The overwhelming whiteness of cultural institutions is being challenged, says Lisa Williams, writing for Museums Association.
Efforts by Black activists, artists, historians and curators to push for the decolonising of museum and gallery spaces in Edinburgh, and across Scotland, have been gathering pace over the past few years. Black scholars such as June Evans, Geoff Palmer and Jackie Kay, Scotland’s Makar (national poet for Scotland), have been highlighting the Black presence in Edinburgh for decades.
The response to interventions and conversations with institutions have at times been frustrating or traumatic, ranging from a lack of interest to racist responses from audiences. The events of 2020 have changed the landscape entirely, leading to initiatives in Edinburgh and across the country that are now officially encouraged at both council and government level.
Artists and curators such as Claricia Parinussa and Natasha Ruwona have explicitly challenged the overwhelming whiteness of cultural institutions, through sector-specific seminars.
Meanwhile, Barbados-born artist and curator Alberta Whittle continues to squarely confront Scotland’s colonial past through award-winning film installations and exhibitions, and will be representing Scotland at the Venice Biennale in 2022.
Black curators and academics are in positions to influence policy, such as artist Sekai Machache, artist policy officer for the Scottish Contemporary Art Network, and Yahya Barry, a trustee at Creative Scotland.
There have been calls for a museum of empire, colonialism, slavery and migration by the Coalition for Racial Equality and Rights, and for a museum of Black Scottish heritage by Eunice Olumide, the Edinburgh-born model, broadcaster and curator, among others.
The Black History Walks of Edinburgh that I first developed in 2017 stop at prominent galleries and museums. Many staff from Edinburgh’s heritage institutions have attended, leading them to commission popular in-house Black history tours.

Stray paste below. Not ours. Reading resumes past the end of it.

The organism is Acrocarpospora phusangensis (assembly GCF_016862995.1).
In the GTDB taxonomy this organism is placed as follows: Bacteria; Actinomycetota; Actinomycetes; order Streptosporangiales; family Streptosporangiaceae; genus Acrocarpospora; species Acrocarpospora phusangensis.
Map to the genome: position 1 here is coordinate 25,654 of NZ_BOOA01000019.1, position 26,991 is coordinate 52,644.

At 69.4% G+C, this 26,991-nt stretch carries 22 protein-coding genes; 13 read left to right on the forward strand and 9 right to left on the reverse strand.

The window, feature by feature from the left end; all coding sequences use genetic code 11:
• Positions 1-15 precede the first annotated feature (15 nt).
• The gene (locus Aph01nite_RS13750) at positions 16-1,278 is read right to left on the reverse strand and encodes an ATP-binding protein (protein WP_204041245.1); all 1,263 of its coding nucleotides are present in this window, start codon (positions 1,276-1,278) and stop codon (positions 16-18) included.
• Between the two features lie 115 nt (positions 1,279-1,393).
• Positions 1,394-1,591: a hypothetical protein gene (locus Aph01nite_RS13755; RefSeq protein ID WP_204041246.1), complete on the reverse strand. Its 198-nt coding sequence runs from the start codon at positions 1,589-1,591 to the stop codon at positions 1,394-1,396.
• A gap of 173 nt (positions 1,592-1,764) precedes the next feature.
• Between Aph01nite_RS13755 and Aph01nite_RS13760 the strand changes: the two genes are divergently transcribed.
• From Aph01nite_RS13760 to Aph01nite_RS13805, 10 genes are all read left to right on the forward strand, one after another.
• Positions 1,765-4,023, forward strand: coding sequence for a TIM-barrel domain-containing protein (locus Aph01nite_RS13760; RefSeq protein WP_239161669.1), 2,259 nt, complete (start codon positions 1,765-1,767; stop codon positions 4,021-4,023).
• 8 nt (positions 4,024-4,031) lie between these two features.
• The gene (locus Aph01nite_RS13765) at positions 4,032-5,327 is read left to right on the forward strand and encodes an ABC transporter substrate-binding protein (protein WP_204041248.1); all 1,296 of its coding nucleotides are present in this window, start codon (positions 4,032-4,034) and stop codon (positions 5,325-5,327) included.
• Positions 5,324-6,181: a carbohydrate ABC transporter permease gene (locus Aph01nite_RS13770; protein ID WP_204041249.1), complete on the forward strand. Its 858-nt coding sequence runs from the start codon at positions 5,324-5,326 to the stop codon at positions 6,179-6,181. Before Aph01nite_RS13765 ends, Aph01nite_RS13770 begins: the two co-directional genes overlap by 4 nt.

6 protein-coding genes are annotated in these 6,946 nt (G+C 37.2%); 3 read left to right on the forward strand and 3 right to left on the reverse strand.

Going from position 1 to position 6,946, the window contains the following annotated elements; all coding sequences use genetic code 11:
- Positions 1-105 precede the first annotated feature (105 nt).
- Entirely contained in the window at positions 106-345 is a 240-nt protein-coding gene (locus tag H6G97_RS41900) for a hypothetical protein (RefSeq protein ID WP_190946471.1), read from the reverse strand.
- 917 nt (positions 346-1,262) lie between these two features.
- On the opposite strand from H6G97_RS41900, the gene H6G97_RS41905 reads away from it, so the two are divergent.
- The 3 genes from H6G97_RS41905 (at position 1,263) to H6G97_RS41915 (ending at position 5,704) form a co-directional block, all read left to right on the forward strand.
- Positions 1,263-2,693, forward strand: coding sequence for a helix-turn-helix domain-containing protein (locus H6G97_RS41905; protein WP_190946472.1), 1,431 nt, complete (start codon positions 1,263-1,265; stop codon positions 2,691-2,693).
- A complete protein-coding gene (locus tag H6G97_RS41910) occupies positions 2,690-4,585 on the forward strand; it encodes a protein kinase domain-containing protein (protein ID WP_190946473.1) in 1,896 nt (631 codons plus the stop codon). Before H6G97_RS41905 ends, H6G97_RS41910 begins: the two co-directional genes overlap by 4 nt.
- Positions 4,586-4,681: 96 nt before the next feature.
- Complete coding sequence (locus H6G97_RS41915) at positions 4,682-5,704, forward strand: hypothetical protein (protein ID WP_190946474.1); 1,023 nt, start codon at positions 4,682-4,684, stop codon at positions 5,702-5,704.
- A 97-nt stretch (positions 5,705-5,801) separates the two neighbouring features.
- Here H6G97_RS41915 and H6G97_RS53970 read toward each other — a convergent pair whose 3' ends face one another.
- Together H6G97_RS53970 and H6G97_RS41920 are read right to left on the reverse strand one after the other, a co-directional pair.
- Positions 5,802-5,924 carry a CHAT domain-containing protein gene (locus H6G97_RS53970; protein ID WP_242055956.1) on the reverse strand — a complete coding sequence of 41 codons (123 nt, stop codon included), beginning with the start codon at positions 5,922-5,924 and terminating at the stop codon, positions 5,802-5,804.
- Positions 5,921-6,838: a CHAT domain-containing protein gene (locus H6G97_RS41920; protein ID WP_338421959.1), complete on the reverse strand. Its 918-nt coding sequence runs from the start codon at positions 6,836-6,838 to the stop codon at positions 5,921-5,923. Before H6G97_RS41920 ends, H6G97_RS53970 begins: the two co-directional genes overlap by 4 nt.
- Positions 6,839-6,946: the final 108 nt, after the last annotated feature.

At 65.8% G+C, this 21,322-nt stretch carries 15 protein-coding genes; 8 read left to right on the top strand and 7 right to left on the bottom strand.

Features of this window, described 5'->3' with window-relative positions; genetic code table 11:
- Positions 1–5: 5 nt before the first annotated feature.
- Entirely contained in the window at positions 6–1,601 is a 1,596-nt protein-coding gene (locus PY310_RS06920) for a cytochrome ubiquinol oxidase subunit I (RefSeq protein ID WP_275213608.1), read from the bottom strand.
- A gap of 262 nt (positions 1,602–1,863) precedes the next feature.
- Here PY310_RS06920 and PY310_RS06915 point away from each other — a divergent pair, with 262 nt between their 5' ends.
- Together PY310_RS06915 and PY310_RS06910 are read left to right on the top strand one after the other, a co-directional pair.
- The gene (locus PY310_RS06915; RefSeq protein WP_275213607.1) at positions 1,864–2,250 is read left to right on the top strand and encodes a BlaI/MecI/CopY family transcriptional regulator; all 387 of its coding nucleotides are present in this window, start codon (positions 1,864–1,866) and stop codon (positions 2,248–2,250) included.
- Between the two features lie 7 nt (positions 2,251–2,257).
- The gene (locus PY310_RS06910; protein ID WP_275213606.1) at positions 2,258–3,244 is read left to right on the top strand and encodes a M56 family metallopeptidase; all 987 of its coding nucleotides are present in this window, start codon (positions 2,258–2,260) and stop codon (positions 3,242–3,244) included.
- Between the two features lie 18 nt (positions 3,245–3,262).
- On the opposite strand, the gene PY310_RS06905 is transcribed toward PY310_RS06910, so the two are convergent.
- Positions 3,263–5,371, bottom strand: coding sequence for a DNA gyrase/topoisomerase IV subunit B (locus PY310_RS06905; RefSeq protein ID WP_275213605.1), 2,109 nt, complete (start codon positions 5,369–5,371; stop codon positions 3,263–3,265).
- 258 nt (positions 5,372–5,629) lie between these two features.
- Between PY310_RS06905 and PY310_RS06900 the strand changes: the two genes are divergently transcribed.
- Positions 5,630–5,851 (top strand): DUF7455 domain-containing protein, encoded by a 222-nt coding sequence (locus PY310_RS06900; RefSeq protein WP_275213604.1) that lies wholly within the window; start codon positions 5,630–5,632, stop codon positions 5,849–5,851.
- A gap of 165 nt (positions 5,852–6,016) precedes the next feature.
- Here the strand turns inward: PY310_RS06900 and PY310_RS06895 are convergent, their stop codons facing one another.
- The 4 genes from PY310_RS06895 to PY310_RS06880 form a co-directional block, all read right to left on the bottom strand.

Around the time of the launch, cultural institutions were just beginning to invite more Black artists to interrogate their colonial legacies, such as the Mercury prize-winning band Young Fathers’ work with the National Galleries of Scotland. There is also the Chronicles project, which engaged young people from Edinburgh to tell the hidden stories of the National Museum of Scotland, and was led by Glasgow-based artist Thulani Rachia, and Scottish-based collective Project X.
Museums and art galleries across the city have commissioned blogs, films and talks examining the colonial history of their paintings and artefacts in new ways. This has rapidly accelerated over the past 18 months, and will hopefully lead to permanent changes.
The National Museum of Scotland recently commissioned me to write a blog with a fresh perspective on artefacts in its collection that relate to Caribbean enslavement, and then gathered a group of activists and academics to co-create new interpretation panels.
The National Trust for Scotland, Collective centre for contemporary art and the Royal Botanic Garden Edinburgh are reassessing everything from recruitment practices and equitable partnerships to polyvocal interpretation, learning plenty about themselves in the process.
The Empire, Slavery and Scotland’s Museums project began at the end of 2020, sponsored by the Scottish government and coordinated by Museums Galleries Scotland. This aims to support the 400 museums and galleries across the country to critically interrogate their colonial collections and their practices, building on and informed by the work of anti-racist activists.
In Edinburgh, the Slavery and Colonialism Legacy Review Group forms part of the council’s response to Black Lives Matter. This group is evaluating the legacy of slavery and colonialism in the city’s built environment. The directors of Edinburgh’s historical archives are trying to provide better access and develop partnerships with Black and Asian researchers, and the University of Edinburgh is providing fellowships for decolonial scholarship.
All this activity is encouraging, and shows how the Scottish government is supporting efforts to dismantle inherited colonial structures and ensure equal opportunities for Black people in heritage, not just in Edinburgh, but right across Scotland.